Friday, August 19, 2016

Mayor Daley's book

      My colleague Mike Sneed reports that former Mayor Richard M. Daley is interested in writing a book about "running an American city." 
      My immediate thought was, "didn't he leave off the 'into the ground' part?" Running an American city into the ground?
      The next thought was identical to the one I had five years ago when Daley previously mentioned writing a book: the man lacks the necessary candor, the self-criticism gear essential to writing a book. 
      A good book, I mean.
      Oh sure, he could no doubt, with help of the ghostwriter he's supposedly fishing around for, manage a clip job recapitulation of his 22 years at the helm of Chicago, something along the lines of First Son,  by Keith Koeneman.  At the risk of being unkind to a fellow University of Chicago Press author, let's just say that those of us who soldiered through the 2013 biography were left with the conviction that Robert Caro's triology on Lyndon Johnson was not in risk of being nudged off the summit of the biographer's art. 
     The fault is not the author's. Daley is so oblique—trying to understand him, one Chicago wag once quipped, is like trying to peel a ball bearing with your thumbnail—that there is the whisper of a chance he could surprise us. That the book will be titled, How I Ruined Chicago and detail, with charts, how the scion of America's biggest boss swept into office in a blaze of tradition and self-regard and created a financial time bomb, by lack of planning and greasing his army of allies, that is now hollowing out the city so it becomes a fragile pension program that also fights fires.
    That is possible.
    But I severely doubt it. More likely is the outcome of the vast majority of people who intend to write books: nothing. Because writing books is hard. Besides, as my agent would say, "And who is going to buy this book?" Tap any of Daley's former cringing underlings on the shoulder, after they've toweled his spittle off their faces, and ask them: "Do you really want to know what's going inside that man?" I'm not sure they do, or I do, or anybody does. Not that Daley could disgorge it, even the help of a ghostwriter, a team of amanuenses and Sigmund Freud.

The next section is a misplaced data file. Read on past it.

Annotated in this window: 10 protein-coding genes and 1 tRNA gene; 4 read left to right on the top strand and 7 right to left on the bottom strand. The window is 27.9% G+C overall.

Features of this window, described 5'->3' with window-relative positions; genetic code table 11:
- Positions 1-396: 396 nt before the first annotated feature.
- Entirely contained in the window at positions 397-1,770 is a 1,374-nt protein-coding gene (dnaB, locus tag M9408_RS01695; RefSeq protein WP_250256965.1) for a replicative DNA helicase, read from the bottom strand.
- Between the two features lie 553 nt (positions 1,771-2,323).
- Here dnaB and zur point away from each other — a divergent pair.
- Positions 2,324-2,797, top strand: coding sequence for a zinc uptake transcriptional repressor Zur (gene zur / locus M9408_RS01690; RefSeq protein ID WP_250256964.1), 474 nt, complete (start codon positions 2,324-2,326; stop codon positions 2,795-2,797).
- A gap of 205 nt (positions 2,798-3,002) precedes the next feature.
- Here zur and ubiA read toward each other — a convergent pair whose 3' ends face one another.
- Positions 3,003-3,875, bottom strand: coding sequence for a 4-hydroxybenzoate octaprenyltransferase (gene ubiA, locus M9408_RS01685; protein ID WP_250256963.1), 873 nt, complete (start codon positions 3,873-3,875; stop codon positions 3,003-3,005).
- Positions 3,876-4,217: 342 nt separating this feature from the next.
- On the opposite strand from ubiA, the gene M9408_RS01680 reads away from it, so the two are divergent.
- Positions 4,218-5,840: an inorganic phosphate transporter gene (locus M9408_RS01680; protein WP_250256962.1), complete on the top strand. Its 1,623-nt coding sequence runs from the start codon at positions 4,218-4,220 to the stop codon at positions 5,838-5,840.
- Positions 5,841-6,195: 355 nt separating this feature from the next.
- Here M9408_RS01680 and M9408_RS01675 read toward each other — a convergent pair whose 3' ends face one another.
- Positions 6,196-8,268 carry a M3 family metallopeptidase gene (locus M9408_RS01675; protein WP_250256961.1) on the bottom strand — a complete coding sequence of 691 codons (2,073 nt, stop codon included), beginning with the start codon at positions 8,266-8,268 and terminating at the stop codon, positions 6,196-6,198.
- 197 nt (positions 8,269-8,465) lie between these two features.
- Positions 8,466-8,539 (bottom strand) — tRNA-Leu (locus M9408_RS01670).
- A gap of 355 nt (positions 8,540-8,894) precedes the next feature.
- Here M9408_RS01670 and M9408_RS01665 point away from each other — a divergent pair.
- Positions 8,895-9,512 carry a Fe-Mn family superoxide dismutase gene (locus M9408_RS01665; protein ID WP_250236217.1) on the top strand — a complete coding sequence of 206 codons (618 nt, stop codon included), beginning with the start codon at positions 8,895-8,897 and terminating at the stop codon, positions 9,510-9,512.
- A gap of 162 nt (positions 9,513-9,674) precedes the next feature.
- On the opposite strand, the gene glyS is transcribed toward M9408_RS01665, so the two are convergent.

Jane Byrne wrote a surprisingly good book, My Chicago, about growing up in the city and the rise to the only elective office she ever held. But Byrne was a voluble party gal who couldn't shut up, who would phone newspapers randomly, in the bag, late at night just to talk more. She was candid, to the degree of admitting she was often out-to-sea once she got her hands on the levers of power.
    Daley is a stone who admits nothing, who had a hard enough time squeaking out three sentences that made sense at a press conference, with a bank of microphones in front of him.  The idea of a book is tempting, as a way to airily suggest you have something important to say, that you aren't merely gadding around the shoebox's worth of Chicago where you feel comfortable, hoping you don't get indicted. But the reality of a book is hard—take it from a guy who's written eight. That's why most people who would like to write one never do. And a good thing too. 



  1. Tobias Wolff, who IMO is America's greatest living memoirist, once said that the key to writing a good memoir is to take no thought of your own dignity. I can't see Daley, or indeed 99 out of 100 politicians, taking that advice.

    (That said, I intend to buy and read Obama's presidential memoir the moment it becomes available. That man must be bursting to strike back at all the people who insulted, obstructed, and generally made his presidency several times more difficult than it had to be. Can't wait.)

    Bitter Scribe

    1. Agree about Obama's book, can't wait!

  2. I am reading a superb autobiography right now that relates to politics in our town: David Axelrod's "Believer." One of the most appealing things about it is how honest he is about the mistakes he's made along his very successful way. It's made me admire this man I had already admired tremendously even more.

  3. I don't know that Obama is the person who would be harsh about his critics. I don't know that he would even be very self critical.

    1. Sanford: You might be surprised.

      What comes to (my) mind is the memoir of Gen. Omar Bradley. He remained, by all accounts, a nice guy while having to deal with Patton, Montgomery, MacArthur--IOW, some of the most insufferable egomaniacs ever to put on military uniforms. I wondered how he did it.

      Well, boy howdy, did he ever let loose in that memoir. Just unloaded on all those guys. I have the distinct feeling that, once Obama is out of office and the last inhibition is cast off, he's going to do the same.

      Bitter Scribe